I wish to thank the Woodrow Wilson Fellowship Foundation and the Andrew W. Mellon Foundation for support through their Pre-Tenure Career Enhancement Fellowship. I also thank Samantha Friedman for providing valuable guidance during the fellowship period, and Robert Mare for giving me the idea for this paper when I was in graduate school several years ago. Finally, I acknowledge the contributions of Joya Misra, Donald Tomaskovic-Devey, and three anonymous reviewers who provided valuable insight into the preparation of this article.
Spurred to Action or Retreat? The Effects of Reception Contexts on Naturalization Decisions in Los Angeles1
Version of Record online: 25 JUN 2012
© 2012 by the Center for Migration Studies of New York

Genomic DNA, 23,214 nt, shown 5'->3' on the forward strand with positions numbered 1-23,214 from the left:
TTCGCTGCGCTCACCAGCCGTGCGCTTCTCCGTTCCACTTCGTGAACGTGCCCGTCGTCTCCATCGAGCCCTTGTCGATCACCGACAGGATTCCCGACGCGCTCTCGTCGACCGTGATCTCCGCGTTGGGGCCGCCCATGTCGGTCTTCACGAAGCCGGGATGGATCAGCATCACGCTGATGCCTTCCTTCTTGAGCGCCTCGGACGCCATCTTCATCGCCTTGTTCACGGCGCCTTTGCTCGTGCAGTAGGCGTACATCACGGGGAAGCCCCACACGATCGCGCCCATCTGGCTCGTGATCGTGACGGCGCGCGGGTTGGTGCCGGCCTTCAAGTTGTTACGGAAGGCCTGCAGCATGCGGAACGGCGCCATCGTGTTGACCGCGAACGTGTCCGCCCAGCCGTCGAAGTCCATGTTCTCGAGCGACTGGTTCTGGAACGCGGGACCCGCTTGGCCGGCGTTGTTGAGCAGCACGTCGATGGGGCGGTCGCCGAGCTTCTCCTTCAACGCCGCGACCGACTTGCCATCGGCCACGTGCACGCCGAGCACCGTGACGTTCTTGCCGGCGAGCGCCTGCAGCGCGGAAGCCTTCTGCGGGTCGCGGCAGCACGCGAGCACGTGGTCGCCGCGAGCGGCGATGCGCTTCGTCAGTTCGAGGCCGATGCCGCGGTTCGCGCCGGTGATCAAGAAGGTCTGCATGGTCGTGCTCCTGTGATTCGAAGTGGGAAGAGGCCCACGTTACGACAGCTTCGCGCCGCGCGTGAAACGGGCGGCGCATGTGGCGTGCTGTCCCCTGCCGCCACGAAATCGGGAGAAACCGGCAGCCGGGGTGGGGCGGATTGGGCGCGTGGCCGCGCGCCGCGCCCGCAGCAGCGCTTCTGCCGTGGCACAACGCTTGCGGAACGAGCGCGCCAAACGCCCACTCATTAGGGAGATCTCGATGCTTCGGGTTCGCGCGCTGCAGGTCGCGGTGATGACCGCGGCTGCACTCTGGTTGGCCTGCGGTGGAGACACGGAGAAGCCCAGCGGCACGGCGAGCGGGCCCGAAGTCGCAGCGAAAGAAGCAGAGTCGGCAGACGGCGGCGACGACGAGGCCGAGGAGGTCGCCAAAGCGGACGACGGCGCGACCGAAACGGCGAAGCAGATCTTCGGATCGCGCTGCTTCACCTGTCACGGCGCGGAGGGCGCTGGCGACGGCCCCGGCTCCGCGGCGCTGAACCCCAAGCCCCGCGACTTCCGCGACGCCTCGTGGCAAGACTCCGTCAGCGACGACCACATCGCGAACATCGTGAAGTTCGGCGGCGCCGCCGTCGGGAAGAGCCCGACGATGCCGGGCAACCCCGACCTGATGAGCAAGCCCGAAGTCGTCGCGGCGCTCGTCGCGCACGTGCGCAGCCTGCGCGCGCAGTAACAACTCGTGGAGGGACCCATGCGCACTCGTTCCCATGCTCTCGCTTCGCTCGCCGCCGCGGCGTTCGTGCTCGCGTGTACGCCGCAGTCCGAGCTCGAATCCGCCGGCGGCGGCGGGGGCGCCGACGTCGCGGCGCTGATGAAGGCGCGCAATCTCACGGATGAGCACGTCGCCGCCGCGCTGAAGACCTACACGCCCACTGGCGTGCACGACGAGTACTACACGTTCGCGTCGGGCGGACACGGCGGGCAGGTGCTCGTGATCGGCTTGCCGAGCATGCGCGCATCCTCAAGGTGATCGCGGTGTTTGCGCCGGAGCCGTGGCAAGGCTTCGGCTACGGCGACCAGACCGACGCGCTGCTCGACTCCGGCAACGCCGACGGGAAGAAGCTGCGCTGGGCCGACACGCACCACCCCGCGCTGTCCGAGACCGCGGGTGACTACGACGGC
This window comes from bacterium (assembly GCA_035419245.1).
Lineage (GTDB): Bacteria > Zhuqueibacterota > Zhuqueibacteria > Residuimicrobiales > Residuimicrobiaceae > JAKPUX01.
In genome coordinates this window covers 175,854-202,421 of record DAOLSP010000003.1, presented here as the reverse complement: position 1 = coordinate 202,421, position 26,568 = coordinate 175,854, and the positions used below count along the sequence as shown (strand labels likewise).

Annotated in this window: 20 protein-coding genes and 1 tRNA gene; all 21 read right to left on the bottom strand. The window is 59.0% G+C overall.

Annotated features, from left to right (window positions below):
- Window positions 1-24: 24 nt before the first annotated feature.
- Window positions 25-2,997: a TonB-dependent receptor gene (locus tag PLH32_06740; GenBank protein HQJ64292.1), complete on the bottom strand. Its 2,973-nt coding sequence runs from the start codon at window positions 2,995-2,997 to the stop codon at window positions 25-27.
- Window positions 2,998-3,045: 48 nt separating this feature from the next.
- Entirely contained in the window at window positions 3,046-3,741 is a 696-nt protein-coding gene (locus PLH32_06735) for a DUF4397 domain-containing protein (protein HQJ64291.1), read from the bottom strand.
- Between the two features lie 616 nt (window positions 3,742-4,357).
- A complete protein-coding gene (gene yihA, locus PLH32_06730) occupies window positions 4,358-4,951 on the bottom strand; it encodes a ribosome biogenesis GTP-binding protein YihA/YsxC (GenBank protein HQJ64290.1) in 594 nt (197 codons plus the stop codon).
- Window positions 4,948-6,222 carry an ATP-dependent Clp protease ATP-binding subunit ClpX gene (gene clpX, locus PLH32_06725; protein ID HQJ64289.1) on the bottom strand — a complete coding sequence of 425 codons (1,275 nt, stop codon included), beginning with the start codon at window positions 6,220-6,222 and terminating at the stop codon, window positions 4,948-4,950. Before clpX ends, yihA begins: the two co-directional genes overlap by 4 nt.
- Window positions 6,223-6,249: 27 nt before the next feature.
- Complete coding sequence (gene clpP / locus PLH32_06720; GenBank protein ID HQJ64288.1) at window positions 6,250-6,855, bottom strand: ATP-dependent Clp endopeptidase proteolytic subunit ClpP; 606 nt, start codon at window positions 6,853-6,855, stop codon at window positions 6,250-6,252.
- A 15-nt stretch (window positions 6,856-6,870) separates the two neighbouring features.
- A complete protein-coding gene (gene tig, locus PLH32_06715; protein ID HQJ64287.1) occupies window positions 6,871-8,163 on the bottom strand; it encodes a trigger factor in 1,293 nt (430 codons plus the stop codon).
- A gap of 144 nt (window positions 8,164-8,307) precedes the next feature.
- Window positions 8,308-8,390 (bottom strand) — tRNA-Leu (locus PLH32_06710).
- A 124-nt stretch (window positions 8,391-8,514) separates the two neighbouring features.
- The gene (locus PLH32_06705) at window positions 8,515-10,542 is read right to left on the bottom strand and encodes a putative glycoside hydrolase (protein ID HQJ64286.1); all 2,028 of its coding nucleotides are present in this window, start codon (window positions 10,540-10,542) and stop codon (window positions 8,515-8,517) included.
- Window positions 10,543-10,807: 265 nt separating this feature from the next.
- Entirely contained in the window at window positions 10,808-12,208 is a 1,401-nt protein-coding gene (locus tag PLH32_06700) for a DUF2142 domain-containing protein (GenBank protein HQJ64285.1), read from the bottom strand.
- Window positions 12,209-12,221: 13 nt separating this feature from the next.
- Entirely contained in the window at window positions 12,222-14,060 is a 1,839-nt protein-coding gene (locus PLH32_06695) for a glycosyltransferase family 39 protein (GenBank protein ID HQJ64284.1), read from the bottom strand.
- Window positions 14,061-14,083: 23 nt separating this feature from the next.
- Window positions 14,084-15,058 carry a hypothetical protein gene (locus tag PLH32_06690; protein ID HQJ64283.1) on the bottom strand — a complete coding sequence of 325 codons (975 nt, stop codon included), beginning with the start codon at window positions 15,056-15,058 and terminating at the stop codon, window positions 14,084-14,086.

International Migration Review
Volume 46, Issue 2, pages 483–516, Summer 2012
How to Cite
Cort, D. A. (2012), Spurred to Action or Retreat? The Effects of Reception Contexts on Naturalization Decisions in Los Angeles. International Migration Review, 46: 483–516. doi: 10.1111/j.1747-7379.2012.00894.x
- Issue online: 25 JUN 2012
- Version of Record online: 25 JUN 2012
Undocumented immigration has been linked to a wave of anti-immigrant legislation during the early 1990s. California led the way by passing Proposition 187, which many suspect led legal immigrants to naturalize. No research has confirmed this suspicion. I argue that the years before, during, and after the legislation’s passage and the strength of the labor market represent two contexts of reception in which immigrants reside, which determine naturalization decisions. Event history models show that California’s naturalization rates dramatically increased after the legislation’s passage, a pattern that is most pronounced among Latinos, while rates declined during difficult times, a pattern more pronounced among Asians. Thus, Latinos’ naturalization rates are affected more by the state policy climate, while Asians rates are affected more by long-term economic health.